Training can be targeted to the many, the some and the few, he said. The most important training for the largest number of people would focus on “cyber hygiene.” This entails all the fundamental steps everyone must take in cyberspace. Without them, everything else fails.
Some examples are keeping passwords private, changing passwords frequently, and not clicking on links or opening attachments in unsolicited or suspicious emails. Even taking a selfie with a cellphone during an operation and posting it on social media sites can endanger a sensitive mission.
It’s also important to make sure that military computers are running clean versions of popular software. Conti told of how bazaars in Iraq sold Microsoft Office for $1 to $3. There is no doubt, he said, that such software is loaded with viruses, malware and other malicious code.
The next training would be for what Conti calls the “some” group. This includes enablers who work in the cyber realm occasionally, such as lawyers and policymakers, military planners and those who build and operate computer networks. Training in the Center for Internet Security’s (CIS) top 20 basic controls would be helpful to this group, Conti said. The list includes inventory and control of hardware and software assets, email and web browser protections, malware defenses, wireless access control, account monitoring, and incident response and penetration testing, among other things.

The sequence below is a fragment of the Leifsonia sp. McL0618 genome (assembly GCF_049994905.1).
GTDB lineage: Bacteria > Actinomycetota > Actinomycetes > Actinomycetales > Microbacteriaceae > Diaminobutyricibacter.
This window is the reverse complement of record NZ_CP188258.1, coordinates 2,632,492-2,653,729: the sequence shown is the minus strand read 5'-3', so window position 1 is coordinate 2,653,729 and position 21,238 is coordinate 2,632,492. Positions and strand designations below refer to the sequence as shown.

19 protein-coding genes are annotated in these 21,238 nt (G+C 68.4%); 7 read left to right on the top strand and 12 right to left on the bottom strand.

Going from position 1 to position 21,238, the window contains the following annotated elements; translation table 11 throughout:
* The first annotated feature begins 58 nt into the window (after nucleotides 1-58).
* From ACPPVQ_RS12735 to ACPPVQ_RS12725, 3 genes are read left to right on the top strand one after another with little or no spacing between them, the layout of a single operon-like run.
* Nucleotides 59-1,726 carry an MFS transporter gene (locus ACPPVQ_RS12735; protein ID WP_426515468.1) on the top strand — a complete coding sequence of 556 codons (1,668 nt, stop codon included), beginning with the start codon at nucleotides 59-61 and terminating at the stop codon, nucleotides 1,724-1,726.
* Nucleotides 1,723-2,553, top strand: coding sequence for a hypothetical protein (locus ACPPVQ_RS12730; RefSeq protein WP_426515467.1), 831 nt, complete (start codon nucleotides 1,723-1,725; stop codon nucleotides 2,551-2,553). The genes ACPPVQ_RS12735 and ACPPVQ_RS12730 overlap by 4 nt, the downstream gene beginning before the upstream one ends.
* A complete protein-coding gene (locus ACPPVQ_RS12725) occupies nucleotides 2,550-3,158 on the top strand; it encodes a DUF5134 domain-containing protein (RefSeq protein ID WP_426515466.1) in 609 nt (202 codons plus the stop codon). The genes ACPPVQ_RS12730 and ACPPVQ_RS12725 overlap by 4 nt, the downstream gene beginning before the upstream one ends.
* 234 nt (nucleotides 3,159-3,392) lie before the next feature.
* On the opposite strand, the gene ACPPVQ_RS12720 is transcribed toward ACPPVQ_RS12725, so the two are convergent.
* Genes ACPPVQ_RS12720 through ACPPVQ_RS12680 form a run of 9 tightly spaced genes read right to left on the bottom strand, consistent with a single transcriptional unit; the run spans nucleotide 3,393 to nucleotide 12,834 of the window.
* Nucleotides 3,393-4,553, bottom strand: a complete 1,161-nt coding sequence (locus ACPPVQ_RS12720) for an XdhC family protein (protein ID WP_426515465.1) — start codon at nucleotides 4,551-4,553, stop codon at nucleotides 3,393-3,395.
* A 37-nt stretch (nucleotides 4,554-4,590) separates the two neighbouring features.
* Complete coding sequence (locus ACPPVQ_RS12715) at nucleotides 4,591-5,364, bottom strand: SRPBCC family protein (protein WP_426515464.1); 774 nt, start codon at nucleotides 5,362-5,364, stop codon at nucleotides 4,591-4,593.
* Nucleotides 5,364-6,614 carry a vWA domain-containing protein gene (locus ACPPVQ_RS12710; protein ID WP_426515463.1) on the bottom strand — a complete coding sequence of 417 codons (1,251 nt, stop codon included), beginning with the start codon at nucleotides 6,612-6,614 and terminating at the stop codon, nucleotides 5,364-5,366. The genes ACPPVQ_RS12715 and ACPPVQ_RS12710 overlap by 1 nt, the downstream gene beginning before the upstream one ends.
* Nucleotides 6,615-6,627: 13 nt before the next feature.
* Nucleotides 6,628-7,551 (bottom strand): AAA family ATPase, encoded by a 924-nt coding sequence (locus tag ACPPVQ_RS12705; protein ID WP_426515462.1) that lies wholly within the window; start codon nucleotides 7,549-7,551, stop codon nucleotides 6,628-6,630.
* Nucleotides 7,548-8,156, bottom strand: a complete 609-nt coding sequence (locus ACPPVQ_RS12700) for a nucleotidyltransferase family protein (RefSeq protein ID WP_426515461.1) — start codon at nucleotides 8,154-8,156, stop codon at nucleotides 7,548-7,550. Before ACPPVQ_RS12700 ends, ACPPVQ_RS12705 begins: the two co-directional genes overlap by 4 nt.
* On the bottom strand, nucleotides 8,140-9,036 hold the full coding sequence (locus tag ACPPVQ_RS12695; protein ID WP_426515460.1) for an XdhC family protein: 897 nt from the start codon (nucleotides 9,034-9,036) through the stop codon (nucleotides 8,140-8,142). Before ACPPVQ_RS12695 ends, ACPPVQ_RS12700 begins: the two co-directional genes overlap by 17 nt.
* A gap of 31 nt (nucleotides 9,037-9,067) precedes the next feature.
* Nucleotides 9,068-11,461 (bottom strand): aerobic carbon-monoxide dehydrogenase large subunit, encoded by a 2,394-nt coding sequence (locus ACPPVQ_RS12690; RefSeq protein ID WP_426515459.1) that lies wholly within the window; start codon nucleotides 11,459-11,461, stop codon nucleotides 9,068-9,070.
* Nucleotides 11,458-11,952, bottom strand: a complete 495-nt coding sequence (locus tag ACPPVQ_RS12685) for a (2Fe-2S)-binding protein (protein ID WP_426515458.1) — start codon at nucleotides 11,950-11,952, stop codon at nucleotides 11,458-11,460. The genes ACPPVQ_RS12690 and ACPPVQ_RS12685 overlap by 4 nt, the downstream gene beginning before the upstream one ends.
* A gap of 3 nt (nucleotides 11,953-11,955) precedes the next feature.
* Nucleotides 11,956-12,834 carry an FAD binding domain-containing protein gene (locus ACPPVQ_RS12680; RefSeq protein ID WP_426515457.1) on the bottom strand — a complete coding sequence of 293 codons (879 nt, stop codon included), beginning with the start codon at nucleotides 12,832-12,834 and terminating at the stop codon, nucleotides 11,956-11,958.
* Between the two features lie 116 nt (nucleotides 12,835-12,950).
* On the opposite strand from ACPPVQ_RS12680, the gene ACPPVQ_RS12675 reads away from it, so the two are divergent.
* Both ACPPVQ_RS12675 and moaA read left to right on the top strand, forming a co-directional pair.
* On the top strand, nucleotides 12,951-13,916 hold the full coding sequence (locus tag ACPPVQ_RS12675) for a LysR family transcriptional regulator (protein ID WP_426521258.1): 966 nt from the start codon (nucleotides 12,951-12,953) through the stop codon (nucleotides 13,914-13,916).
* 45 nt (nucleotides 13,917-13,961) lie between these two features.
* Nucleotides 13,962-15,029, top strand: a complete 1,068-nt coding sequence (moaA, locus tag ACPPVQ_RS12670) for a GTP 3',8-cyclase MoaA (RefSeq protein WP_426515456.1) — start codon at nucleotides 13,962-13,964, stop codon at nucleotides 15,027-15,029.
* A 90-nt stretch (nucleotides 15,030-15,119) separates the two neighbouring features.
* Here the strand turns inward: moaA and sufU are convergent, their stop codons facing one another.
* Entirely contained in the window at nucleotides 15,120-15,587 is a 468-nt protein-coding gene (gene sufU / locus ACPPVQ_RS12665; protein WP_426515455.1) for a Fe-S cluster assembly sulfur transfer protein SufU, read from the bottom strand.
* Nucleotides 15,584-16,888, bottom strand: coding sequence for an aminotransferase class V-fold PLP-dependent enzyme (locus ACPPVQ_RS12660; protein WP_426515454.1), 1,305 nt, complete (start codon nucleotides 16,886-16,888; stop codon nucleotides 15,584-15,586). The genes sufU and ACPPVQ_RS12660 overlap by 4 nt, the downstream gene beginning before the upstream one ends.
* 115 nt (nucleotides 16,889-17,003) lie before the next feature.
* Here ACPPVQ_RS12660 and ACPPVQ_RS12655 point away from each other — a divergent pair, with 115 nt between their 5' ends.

The CIS list represents the industry’s “canonical set of best practices for securing your IT infrastructure,” Conti said, adding that the list probably can protect against 80 percent of low- and medium-level threats. People in the “some” group also could pursue additional certifications such as the Certified Information Systems Security Professional.
The “few” category includes what Conti calls “true cyber security specialists,” such as those who are hands-on keyboard operatives who handle offensive and defensive cyber capabilities. Their training would be highly specialized and would likely include expertise in signals intelligence and how to leverage it in cyber warfare operations, cyber policy and law, intelligence analysis, computer network exploitation, and how to integrate cyber into kinetic operations, and vice versa.
Mtsweni said several African countries are beginning to show an increasing awareness of the importance of cyber security. He said nations such as Ghana, Kenya, Mauritius, Rwanda, Senegal and South Africa are showing a commitment to cyber security. Militaries typically take their cues from governments, so as governments continue to prioritize cyber security, national militaries are likely to follow.
However, it will take time to build national cyber security capabilities — perhaps five years or more, Mtsweni said.
Conti said the same is true regarding the training of military personnel. Attention to cyber security cannot be fleeting. “It needs to be part of a long-term vision.”